Accountancy in Italy

>> Choice of Legal Form in Italy

Types of legal entities

The legislation in Italy has created a range of legal entities.  Each entity is established to meet the needs of different types of owners and is subject to specific financial and legal regulations.

S.r.l. and S.r.A. companies

S.r.l. and S.r.A. companies are the most common form of legal entity used by entrepreneurs for undertaking business activities in Italy. They are the only legal entities that give their members limited liability, which is restricted to the level of their capital contribution. A foreign parent company can establish a subsidiary as a public corporation or a limited liability company. There are no limitations on the number or nationality of Directors.

Limited liability company  (Società a responsabilità limitata)

A limited liability company (normally indicated by “S.r.l.”) is very similar to a private limited company, but the capital stock is held in quotas instead of in shares. The company must register the names of the owners of the quotas in a quota holders’ book and its articles of association can limit the transfer of quotas. The minimum capital requirement could be less than Euros 10.000, if specific conditions are met.

Public (or joint stock) corporation (Società per azioni)

A public corporation is like a public limited company (normally shown by “S.p.A.’). The minimum capital is 50.000,00 Euros, represented by shares. Different classes of shares can be issued by the corporation so that different groups of shareholders have different rights (e.g. on voting at shareholder meetings). Italian law places specific restrictions on the issuing of shares with limited voting rights. All shares must be issued to clearly identified shareholders and the owners of the shares must be recorded in the shareholders book.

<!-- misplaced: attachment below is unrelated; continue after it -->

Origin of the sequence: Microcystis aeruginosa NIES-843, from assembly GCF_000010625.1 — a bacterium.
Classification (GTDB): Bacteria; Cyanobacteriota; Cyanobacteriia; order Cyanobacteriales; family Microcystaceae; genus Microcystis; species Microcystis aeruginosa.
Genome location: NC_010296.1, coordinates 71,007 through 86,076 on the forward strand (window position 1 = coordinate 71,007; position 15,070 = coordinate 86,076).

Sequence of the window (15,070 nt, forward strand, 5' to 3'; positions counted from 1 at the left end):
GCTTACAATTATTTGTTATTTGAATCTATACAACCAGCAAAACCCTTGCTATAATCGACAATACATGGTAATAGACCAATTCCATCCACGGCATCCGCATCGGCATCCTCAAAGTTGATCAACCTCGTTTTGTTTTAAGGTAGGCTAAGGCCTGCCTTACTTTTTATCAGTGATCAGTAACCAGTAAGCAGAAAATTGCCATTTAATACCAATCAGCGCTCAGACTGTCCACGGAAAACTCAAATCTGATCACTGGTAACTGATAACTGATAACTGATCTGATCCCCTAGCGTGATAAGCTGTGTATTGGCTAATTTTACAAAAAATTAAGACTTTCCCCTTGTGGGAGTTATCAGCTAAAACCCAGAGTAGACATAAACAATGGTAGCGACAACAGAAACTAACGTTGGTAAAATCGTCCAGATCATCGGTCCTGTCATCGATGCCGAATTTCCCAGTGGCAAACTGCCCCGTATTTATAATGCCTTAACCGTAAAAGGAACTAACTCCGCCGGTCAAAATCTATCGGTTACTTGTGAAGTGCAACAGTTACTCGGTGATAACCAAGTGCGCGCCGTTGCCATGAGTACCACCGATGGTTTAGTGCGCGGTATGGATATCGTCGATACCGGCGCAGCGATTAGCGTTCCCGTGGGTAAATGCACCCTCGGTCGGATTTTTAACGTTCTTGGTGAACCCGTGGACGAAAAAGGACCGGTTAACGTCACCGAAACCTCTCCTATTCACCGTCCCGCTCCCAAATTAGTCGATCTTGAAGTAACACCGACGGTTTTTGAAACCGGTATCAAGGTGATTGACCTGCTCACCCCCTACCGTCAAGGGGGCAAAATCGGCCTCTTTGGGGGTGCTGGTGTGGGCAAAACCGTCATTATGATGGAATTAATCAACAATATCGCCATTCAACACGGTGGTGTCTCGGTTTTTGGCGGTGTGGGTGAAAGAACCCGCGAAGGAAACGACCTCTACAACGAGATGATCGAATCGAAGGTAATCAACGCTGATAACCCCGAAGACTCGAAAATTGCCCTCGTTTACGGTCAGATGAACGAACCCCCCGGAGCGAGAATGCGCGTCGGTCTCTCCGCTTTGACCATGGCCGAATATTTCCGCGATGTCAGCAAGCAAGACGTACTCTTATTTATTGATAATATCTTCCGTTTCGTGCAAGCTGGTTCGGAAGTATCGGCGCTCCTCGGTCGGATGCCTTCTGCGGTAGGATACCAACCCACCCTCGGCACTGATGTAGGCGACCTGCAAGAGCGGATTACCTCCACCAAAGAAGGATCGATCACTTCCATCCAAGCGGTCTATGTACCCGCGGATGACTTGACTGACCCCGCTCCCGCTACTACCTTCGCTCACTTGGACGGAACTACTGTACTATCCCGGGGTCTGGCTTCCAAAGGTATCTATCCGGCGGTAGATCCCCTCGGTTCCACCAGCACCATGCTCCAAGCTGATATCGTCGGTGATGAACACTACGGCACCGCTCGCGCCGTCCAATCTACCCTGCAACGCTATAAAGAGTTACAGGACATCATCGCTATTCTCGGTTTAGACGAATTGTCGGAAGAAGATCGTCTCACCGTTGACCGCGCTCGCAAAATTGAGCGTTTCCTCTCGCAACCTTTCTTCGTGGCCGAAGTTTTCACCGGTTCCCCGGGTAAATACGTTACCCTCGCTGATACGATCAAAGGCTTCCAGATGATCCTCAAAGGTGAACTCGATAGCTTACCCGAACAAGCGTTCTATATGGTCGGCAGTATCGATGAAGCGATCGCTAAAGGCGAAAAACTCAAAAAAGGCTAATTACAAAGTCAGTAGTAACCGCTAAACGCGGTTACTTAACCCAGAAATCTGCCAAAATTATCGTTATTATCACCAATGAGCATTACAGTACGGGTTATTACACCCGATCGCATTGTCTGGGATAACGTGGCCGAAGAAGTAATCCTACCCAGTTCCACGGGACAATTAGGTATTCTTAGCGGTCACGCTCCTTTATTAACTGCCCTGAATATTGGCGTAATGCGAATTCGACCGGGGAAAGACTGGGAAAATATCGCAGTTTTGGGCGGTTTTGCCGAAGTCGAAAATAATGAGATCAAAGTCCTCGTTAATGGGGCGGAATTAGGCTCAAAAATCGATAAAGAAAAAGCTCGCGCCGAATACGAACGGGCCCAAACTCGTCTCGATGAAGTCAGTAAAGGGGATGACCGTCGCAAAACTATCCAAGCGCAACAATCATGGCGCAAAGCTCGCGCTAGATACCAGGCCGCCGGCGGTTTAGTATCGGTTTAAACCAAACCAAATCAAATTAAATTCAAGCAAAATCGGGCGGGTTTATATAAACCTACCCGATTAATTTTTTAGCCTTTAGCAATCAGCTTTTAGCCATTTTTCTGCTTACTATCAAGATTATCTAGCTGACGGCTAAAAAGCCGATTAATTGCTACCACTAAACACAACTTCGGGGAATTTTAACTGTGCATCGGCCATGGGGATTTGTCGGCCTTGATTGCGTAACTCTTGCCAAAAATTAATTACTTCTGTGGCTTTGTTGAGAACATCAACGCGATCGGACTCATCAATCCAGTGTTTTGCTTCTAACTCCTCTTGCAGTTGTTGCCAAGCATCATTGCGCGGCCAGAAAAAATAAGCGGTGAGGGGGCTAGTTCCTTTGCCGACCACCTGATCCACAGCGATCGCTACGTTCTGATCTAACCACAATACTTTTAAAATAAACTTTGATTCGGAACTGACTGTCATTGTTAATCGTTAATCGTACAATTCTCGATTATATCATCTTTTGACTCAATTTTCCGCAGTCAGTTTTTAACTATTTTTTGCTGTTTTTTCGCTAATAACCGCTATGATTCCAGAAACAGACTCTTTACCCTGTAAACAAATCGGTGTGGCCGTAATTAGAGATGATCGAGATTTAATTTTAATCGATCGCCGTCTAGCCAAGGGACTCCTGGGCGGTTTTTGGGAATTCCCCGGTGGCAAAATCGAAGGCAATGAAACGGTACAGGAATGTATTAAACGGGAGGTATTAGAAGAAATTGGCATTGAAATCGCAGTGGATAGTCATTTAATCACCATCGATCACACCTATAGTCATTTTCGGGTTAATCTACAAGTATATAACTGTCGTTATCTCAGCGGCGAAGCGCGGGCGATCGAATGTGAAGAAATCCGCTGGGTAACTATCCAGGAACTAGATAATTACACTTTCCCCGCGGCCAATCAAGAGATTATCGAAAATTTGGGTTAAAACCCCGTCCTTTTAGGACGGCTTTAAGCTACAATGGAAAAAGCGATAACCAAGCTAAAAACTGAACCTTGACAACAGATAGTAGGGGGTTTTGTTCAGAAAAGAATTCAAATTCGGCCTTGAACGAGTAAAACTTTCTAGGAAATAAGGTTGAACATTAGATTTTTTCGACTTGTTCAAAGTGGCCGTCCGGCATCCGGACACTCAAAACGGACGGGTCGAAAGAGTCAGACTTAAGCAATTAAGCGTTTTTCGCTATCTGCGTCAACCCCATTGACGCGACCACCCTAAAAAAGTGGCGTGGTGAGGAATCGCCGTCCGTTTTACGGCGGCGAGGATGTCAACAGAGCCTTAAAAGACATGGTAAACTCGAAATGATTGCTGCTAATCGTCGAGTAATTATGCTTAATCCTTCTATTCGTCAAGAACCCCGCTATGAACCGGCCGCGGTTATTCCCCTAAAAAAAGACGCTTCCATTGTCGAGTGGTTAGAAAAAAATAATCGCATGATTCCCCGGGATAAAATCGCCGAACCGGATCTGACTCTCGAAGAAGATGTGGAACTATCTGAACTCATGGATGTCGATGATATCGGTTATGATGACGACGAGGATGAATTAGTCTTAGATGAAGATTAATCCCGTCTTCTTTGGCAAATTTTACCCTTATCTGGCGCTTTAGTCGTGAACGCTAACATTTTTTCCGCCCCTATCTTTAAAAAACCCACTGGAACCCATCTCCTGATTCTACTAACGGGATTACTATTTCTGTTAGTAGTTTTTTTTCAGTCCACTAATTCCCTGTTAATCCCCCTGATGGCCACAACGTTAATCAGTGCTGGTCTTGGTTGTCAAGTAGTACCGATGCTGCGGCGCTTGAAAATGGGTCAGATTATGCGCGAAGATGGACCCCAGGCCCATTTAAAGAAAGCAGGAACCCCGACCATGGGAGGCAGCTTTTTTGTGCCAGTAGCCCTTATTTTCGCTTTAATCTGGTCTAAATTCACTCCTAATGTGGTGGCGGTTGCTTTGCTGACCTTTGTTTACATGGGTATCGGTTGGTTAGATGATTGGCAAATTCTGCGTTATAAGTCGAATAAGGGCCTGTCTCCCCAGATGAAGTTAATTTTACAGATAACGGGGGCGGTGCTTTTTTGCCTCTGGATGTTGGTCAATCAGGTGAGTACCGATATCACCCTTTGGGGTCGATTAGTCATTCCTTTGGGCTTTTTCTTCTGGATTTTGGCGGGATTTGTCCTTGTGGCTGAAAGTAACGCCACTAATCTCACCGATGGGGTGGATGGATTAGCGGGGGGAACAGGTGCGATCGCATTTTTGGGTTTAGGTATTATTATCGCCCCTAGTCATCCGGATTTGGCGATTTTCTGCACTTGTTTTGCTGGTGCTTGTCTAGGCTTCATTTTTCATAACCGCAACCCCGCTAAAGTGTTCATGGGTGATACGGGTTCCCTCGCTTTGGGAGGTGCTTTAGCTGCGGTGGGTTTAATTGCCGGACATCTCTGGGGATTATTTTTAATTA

Unlimited (or general) partnership  (Società in nome collettivo)

In this, partners have joint and several unlimited liability for all the actions and liabilities of the partnership. Any number of partners can be appointed as administrators of the partnership. Creditors cannot claim payments from the members until after all remedies against the company have been exhausted.

Limited partnership  (Società in accomandita semplice)

This comprises general partners  (“soci accomandatari”) who have unlimited liability and other partners (“soci accomandanti”) whose liability is limited to their capital contribution to the partnership. Capital is assessed on a quota basis. The business name of the partnership must include the name of at least one general partner. Only general partners can be appointed as administrators of the partnership.

Partnership limited by shares  (Società in accomandita per azioni)

This form has the same two types of partner as a Limited Partnership. Partners participate in the business by virtue of the number of shares they hold. Legally, general partners are directors who have the same responsibilities as the directors of a public corporation, and there are regulations governing Shareholder Meetings and the Board of Statutory Auditors of Public Corporations with which they must comply. General partners are not liable for payments to creditors until all options for gaining payment from the partnership have been explored.

Representative office

This is the simplest form business structure for a foreign company to establish. It is a popular structure when foreign companies want to explore markets before deciding whether to set  up a formal legal entity. The representative office cannot deal with business or financial transactions of any kind, or act  as a foreign company’s agent or distributor. A representative office must obtain its own tax code number (codice fiscale) and register with the local Chamber of Commerce. The establishment of a representative office must be notified  in writing.


If a foreign investor does not want to incorporate an Italian subsidiary, it may undertake its business in Italy using a registered branch. A specific loan agreement with the parent company  can be used to finance the branch.

There can be tax advantages to establishing a branch, particularly if the foreign company is likely to incur first year losses that can be offset against profits earned from other activities. A branch is also a useful legal entity if a double taxation treaty has not been implemented between Italy and the country where the foreign investor is resident.

The documents that must be provided to establish a branch of a foreign company (deed of incorporation and approval of establishment) must also be translated into Italian.

Latest version updated 31st October 2017

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